219th iCeMS Seminar – Hybridizing Light and Matter with Prof Thomas W Ebbesen
On April 18, the 219th iCeMS Seminar took place at the iCeMS main building in a packed room. iCeMS Prof Susumu Kitagawa was excited to welcome Prof Thomas W Ebbesen, Chair of Physical Chemistry of Light-Matter Interactions, University of Strasbourg Institute for Advanced Study (USIAS), France, for a lecture entitled, “Hybridizing Light and Matter – Consequences for Chemical and Material Science”. Ebbesen made major contributions to the field of carbon nanotubes and received several major awards for his discovery of a phenomenon named extraordinary optical transmission before pioneering the research field of polaritonic chemistry investigating light-matter strong coupling which he presented today.
Ebbesen is no stranger to Japan, having worked at Tsukuba University and NEC. He said he enjoyed a pleasant walk around the KU campus and the nearby philosopher’s path in the morning before his lecture. “What I am going to talk to you about today”, he continued, “probably no one here has heard about before.” His lectures were usually given to physicists and not to chemists and cell biologists.
“To understand what I am doing, you need to understand what is vacuum – what is empty space?” Scientists’ conceptions of space have changed significantly over time and Ebbesen walked the audience through those changes up to the current understanding where empty space is known to be filled with electromagnetic (EM) fluctuations. “Virtual particles begin to exist and then disappear, begin to exist and then disappear.” And it turns out this quantum scale energy can have a significant impact on matter.
Ebbesen spoke of being inspired by the work of Haroche and Kleppner studying fluorescence near a metallic mirror which showed that “emission properties are not that of a material, but of a material in its environment (a vacuum).” The omnipresent EM fluctuations interact with matter and by changing the geometry of the empty space EM fluctuations can be tuned, which in turn greatly enhances or inhibits emission from the atom in the chamber. This example where radiative properties are modified is known as weak coupling. In the last 30 years, these principles have been deeply researched and built upon, and now scientists led by Ebbesen are experimenting with strong coupling to influence not just single atoms, but material properties and chemical reactions.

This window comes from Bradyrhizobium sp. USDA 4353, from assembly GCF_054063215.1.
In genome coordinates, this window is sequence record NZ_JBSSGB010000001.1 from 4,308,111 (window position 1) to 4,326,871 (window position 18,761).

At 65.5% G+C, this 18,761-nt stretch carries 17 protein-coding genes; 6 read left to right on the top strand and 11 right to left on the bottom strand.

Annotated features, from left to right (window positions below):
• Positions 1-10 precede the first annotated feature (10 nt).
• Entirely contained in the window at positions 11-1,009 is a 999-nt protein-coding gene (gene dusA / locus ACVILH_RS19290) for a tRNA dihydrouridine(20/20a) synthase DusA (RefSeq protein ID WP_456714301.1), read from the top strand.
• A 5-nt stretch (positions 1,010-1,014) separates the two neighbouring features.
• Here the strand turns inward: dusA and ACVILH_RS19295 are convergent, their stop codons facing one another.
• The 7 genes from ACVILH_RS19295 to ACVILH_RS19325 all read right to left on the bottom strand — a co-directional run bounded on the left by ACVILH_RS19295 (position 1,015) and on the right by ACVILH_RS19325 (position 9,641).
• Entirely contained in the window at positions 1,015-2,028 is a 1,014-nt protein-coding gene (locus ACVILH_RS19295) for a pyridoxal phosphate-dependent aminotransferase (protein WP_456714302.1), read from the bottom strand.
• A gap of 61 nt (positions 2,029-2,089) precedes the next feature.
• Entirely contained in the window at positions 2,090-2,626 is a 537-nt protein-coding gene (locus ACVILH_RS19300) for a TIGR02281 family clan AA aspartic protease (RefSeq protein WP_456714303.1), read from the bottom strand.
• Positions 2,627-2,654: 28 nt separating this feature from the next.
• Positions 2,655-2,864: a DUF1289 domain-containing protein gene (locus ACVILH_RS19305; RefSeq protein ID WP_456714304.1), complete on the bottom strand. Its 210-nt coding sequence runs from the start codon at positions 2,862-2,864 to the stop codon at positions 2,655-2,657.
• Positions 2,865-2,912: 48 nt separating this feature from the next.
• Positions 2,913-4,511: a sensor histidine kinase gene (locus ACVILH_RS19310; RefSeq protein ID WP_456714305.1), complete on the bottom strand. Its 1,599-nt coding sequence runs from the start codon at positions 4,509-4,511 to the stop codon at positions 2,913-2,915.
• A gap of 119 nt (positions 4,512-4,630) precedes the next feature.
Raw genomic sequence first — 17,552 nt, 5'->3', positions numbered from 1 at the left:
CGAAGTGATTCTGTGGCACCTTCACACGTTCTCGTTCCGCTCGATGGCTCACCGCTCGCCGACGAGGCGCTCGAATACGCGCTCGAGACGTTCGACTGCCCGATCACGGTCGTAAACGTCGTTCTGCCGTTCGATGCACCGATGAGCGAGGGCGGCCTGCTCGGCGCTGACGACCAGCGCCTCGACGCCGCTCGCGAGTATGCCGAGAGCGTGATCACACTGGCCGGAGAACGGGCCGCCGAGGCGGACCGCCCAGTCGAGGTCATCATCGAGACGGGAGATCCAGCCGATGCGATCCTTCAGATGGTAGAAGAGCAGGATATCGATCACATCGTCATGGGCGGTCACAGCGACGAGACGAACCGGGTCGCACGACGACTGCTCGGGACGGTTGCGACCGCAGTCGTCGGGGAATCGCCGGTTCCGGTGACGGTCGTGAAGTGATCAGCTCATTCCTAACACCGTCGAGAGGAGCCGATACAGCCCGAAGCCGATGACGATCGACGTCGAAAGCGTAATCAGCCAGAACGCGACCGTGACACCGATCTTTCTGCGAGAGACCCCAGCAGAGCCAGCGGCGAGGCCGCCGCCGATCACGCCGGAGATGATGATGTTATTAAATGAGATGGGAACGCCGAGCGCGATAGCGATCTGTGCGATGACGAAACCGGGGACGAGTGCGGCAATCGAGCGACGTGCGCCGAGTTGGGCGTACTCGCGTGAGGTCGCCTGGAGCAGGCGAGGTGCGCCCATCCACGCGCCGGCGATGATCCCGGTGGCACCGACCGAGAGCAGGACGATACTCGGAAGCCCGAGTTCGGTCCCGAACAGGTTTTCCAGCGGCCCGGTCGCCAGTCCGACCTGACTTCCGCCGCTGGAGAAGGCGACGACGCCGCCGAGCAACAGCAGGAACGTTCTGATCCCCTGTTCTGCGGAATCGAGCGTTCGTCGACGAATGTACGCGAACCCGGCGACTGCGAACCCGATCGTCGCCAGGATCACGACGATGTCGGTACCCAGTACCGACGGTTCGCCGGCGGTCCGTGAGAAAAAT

Ebbesen demonstrated strong coupling on the macroscale by showing metronomes that fall into synchronicity when they are placed in a system that allows them to exchange energy faster than it is dissipated into the environment. In his own work, Ebbesen has been working with strongly coupling the electronic or vibrational transitions of a material to the spatially confined electromagnetic field of an optical resonator, producing hybrid light-matter states (polaritons). These systems have been demonstrated to have broad reaching applications in chemistry and material science – enhancing many molecular characteristics and processes including magnetism, conductivity, self-assembly, and chemical reactivity. Ebbesen gave introductions to various pathways that were being explored using these principals.
The Q&A following the lecture drew many excited questions probing different possibilities of the work presented, including the potential of scaling up chemical reactions by combining strong coupling optical chambers and microfluidic systems. Ebbesen closed by saying, “I realize this is difficult to understand. It has taken me over ten years. What you have to realize is that this is going to be a part of the future.”